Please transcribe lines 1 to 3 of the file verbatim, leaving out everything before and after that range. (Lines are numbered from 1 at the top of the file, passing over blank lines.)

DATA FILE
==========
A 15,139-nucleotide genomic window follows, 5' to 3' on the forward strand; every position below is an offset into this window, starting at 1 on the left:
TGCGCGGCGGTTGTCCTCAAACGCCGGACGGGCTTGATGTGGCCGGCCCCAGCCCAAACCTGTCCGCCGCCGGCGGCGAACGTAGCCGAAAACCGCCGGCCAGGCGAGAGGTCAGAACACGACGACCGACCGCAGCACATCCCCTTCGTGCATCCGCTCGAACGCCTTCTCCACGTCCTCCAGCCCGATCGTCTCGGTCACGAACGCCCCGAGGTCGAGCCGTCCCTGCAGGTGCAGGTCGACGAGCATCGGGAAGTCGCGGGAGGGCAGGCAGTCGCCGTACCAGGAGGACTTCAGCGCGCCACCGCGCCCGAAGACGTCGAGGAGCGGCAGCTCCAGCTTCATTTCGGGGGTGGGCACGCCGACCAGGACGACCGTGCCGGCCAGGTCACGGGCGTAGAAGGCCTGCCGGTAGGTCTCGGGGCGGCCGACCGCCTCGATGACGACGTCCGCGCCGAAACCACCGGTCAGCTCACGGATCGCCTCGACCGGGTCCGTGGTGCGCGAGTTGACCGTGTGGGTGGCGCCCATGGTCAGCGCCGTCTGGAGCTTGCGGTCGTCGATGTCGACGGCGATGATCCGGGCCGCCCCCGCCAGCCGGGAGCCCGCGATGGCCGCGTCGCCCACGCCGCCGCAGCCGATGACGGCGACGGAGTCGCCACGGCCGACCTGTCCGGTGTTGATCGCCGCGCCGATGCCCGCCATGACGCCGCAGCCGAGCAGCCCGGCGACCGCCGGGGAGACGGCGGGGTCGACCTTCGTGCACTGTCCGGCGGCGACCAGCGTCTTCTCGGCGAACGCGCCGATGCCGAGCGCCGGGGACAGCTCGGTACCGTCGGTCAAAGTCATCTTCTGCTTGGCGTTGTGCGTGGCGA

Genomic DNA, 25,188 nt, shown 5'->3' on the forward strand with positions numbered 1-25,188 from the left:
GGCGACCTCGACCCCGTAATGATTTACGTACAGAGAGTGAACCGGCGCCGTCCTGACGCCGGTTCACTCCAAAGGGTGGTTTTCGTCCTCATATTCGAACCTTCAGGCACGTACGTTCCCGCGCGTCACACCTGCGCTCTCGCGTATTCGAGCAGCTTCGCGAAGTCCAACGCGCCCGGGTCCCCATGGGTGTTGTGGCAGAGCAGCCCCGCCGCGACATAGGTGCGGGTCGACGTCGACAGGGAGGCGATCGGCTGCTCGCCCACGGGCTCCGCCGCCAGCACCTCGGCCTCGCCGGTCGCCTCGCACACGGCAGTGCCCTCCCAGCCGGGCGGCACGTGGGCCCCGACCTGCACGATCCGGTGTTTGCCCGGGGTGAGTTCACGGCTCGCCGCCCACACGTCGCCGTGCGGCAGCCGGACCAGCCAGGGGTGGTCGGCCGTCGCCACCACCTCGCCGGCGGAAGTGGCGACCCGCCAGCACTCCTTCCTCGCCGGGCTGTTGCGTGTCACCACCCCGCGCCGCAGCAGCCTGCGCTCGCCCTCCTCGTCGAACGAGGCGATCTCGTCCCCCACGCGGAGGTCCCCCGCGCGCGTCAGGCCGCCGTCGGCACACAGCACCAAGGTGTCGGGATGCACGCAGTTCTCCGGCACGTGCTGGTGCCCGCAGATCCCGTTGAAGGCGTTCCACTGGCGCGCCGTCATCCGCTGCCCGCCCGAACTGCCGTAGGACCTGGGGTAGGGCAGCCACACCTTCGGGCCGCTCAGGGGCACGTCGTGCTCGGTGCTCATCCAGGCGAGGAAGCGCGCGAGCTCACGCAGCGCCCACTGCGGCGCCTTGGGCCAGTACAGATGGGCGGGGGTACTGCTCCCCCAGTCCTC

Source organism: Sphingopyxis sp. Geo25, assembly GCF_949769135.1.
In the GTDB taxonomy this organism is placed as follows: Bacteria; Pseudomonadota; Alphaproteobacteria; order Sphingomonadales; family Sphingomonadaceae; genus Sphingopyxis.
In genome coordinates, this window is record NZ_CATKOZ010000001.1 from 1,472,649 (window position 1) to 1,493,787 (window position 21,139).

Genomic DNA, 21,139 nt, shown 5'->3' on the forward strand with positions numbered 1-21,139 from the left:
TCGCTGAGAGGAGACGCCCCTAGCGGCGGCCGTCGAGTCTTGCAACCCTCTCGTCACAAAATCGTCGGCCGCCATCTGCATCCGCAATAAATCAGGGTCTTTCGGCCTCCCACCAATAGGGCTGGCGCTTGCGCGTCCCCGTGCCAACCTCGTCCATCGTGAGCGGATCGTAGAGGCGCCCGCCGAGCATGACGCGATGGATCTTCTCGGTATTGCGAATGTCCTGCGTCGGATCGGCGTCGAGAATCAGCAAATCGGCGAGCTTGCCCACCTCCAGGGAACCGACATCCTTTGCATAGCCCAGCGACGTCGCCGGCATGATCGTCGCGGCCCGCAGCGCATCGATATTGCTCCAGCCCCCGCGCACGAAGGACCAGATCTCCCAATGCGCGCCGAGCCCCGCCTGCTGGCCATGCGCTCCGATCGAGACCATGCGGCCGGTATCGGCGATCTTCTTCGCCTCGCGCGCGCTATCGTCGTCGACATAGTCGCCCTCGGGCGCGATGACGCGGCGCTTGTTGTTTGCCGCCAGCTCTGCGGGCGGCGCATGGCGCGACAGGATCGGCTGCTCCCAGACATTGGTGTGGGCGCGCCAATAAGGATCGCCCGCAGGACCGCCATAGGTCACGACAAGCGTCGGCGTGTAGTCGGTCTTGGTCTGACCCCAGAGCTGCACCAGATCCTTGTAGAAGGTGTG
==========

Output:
A 15,139-nucleotide genomic window follows, 5' to 3' on the forward strand; every position below is an offset into this window, starting at 1 on the left:
TGCGCGGCGGTTGTCCTCAAACGCCGGACGGGCTTGATGTGGCCGGCCCCAGCCCAAACCTGTCCGCCGCCGGCGGCGAACGTAGCCGAAAACCGCCGGCCAGGCGAGAGGTCAGAACACGACGACCGACCGCAGCACATCCCCTTCGTGCATCCGCTCGAACGCCTTCTCCACGTCCTCCAGCCCGATCGTCTCGGTCACGAACGCCCCGAGGTCGAGCCGTCCCTGCAGGTGCAGGTCGACGAGCATCGGGAAGTCGCGGGAGGGCAGGCAGTCGCCGTACCAGGAGGACTTCAGCGCGCCACCGCGCCCGAAGACGTCGAGGAGCGGCAGCTCCAGCTTCATTTCGGGGGTGGGCACGCCGACCAGGACGACCGTGCCGGCCAGGTCACGGGCGTAGAAGGCCTGCCGGTAGGTCTCGGGGCGGCCGACCGCCTCGATGACGACGTCCGCGCCGAAACCACCGGTCAGCTCACGGATCGCCTCGACCGGGTCCGTGGTGCGCGAGTTGACCGTGTGGGTGGCGCCCATGGTCAGCGCCGTCTGGAGCTTGCGGTCGTCGATGTCGACGGCGATGATCCGGGCCGCCCCCGCCAGCCGGGAGCCCGCGATGGCCGCGTCGCCCACGCCGCCGCAGCCGATGACGGCGACGGAGTCGCCACGGCCGACCTGTCCGGTGTTGATCGCCGCGCCGATGCCCGCCATGACGCCGCAGCCGAGCAGCCCGGCGACCGCCGGGGAGACGGCGGGGTCGACCTTCGTGCACTGTCCGGCGGCGACCAGCGTCTTCTCGGCGAACGCGCCGATGCCGAGCGCCGGGGACAGCTCGGTACCGTCGGTCAAAGTCATCTTCTGCTTGGCGTTGTGCGTGGCGA

Genomic DNA, 25,188 nt, shown 5'->3' on the forward strand with positions numbered 1-25,188 from the left: